"There exists in society a very special class of persons that I have always referred to as the Believers. These are folks who have chosen to accept a certain religion, philosophy, theory, idea or notion and cling to that belief regardless of any evidence that might, for anyone else, bring it into doubt. They are the ones who encourage and support the fanatics and the frauds of any given age. No amount of evidence, no matter how strong, will bring them any enlightenment. They are the sheep who beg to be fleeced and butchered, and who will battle fiercely to preserve their right to be victimized."

The challenge was first offered in 1964, and so far, no one has won the prize.

The article I linked above is about the aborted deal between one of the country’s top corporations and the foundation headed by a certain Father Fernando Suarez, a “healing priest.” The deal was about a 33 hectare land in Cavite (a province a few kilometers south of Manila) to be donated to Fr. Suarez’s foundation.
A Catholic priest, Fr. Suarez had planned to build a giant statue of Mary on the donated land, a statue that, if built, will rival Rio de Janeiro’s Christ the Redeemer in terms of size. This giant statue would reportedly cost about a billion Philippine Pesos (around 22 million USD).
The Philippines is among the poorest countries in the world, and is often ravaged by typhoons and other natural disasters. A statue that would cost this much to build in a country like ours is nothing short of obscene.
This is not just your run-of-the-mill religious devotion; this is fanaticism of the nauseating kind. 


Wednesday, January 15, 2014

Writing Tips From Elmore Leonard, Kurt Vonnegut, and Neil Gaiman

Authors have different writing styles. To somebody who is halfway literate, Hemingway’s works are as different from Dan Brown’s as Mozart’s music is from Kenny G’s.
It’s not surprising then that different authors have different writing advice.
Compare the different advice given by these three great authors:


  1. Never open a book with weather.
If it’s only to create atmosphere, and not a character’s reaction to the weather, you don’t want to go on too long. The reader is apt to leaf ahead looking for people. There are exceptions. If you happen to be Barry Lopez, who has more ways to describe ice and snow than an Eskimo, you can do all the weather reporting you want.
  1. Avoid prologues.
They can be annoying, especially a prologue following an introduction that comes after a foreword. But these are ordinarily found in nonfiction. A prologue in a novel is backstory, and you can drop it in anywhere you want.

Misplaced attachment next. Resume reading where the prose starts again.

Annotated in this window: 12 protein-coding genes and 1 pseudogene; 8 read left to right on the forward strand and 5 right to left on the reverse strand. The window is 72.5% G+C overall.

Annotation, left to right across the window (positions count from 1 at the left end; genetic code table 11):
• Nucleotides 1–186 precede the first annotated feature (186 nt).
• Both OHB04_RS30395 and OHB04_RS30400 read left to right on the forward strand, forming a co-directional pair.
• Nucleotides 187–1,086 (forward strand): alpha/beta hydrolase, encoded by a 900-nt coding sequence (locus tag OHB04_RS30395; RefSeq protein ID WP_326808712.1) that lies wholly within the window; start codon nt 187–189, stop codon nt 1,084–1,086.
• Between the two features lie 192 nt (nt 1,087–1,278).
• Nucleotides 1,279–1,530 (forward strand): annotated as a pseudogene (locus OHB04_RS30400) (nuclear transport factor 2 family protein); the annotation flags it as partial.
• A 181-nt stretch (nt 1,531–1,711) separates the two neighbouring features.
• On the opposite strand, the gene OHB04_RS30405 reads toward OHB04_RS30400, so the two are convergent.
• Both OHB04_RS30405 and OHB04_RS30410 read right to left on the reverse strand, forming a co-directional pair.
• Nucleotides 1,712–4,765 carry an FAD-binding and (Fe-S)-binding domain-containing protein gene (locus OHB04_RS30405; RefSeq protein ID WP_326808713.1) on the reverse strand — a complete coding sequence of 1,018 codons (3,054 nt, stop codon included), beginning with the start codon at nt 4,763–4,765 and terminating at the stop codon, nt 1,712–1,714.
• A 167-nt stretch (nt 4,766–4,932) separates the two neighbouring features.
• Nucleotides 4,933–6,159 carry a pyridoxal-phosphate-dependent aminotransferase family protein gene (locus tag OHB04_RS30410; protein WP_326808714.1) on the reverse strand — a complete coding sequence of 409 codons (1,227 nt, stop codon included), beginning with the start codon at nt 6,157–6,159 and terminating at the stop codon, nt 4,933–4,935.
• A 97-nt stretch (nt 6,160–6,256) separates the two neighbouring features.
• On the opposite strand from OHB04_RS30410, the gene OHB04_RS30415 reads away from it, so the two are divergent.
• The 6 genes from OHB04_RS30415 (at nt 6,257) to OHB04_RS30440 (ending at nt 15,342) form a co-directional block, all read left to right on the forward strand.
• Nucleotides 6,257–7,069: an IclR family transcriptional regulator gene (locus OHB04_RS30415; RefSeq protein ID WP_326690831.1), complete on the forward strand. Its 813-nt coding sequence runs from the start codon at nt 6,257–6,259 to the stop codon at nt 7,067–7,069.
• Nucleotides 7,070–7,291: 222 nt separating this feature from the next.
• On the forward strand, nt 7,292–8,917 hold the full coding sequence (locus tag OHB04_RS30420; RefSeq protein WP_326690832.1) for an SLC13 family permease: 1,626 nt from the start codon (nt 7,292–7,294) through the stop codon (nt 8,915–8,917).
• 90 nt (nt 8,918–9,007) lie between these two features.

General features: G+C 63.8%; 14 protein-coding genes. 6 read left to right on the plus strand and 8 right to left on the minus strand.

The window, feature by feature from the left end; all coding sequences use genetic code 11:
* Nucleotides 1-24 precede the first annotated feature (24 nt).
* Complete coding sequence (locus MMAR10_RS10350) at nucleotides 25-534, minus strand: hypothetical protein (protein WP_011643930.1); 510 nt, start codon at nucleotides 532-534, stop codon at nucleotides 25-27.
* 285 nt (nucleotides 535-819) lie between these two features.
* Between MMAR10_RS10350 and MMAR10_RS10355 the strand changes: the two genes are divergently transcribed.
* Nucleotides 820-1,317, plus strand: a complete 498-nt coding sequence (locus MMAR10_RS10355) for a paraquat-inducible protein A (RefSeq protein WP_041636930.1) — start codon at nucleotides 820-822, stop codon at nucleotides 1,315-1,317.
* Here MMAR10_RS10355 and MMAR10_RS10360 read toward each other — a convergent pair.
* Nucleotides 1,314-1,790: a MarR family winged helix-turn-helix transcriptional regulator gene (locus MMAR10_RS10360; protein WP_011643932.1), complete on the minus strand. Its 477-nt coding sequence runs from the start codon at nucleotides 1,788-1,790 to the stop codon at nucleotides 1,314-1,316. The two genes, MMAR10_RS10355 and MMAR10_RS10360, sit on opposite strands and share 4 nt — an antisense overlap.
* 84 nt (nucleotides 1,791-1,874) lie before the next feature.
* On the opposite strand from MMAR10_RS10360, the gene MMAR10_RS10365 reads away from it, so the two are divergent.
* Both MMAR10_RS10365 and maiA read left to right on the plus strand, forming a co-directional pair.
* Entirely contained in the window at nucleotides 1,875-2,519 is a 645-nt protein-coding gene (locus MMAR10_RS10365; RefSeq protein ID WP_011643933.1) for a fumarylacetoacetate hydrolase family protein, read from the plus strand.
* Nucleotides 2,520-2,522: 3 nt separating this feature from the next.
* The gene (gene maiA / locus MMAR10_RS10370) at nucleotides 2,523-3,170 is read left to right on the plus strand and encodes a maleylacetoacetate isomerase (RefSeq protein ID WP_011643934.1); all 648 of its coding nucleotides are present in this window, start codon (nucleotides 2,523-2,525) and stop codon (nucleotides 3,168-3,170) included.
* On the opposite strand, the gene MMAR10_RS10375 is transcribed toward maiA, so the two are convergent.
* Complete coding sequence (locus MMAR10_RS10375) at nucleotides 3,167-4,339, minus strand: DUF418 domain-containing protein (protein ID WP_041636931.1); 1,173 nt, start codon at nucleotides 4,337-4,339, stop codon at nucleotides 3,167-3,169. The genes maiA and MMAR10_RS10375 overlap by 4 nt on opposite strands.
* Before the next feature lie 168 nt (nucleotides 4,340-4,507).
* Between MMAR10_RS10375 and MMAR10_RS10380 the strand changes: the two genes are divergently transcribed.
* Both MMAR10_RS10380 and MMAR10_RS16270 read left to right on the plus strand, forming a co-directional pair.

There is a prologue in John Steinbeck’s Sweet Thursday, but it’s O.K. because a character in the book makes the point of what my rules are all about. He says: “I like a lot of talk in a book and I don’t like to have nobody tell me what the guy that’s talking looks like. I want to figure out what he looks like from the way he talks. . . . figure out what the guy’s thinking from what he says. I like some description but not too much of that. . . . Sometimes I want a book to break loose with a bunch of hooptedoodle. . . . Spin up some pretty words maybe or sing a little song with language. That’s nice. But I wish it was set aside so I don’t have to read it. I don’t want hooptedoodle to get mixed up with the story.”
  1. Never use a verb other than “said” to carry dialogue.
The line of dialogue belongs to the character; the verb is the writer sticking his nose in. But said is far less intrusive than grumbled, gasped, cautioned, lied. I once noticed Mary McCarthy ending a line of dialogue with “she asseverated,” and had to stop reading to get the dictionary.
  1. Never use an adverb to modify the verb “said” …
…he admonished gravely. To use an adverb this way (or almost any way) is a mortal sin. The writer is now exposing himself in earnest, using a word that distracts and can interrupt the rhythm of the exchange. I have a character in one of my books tell how she used to write historical romances “full of rape and adverbs.”
  1. Keep your exclamation points under control.
You are allowed no more than two or three per 100,000 words of prose. If you have the knack of playing with exclaimers the way Tom Wolfe does, you can throw them in by the handful.
  1. Never use the words “suddenly” or “all hell broke loose.”
This rule doesn’t require an explanation. I have noticed that writers who use “suddenly” tend to exercise less control in the application of exclamation points.
  1. Use regional dialect, patois, sparingly.
Once you start spelling words in dialogue phonetically and loading the page with apostrophes, you won’t be able to stop. Notice the way Annie Proulx captures the flavor of Wyoming voices in her book of short storiesClose Range.
  1. Avoid detailed descriptions of characters.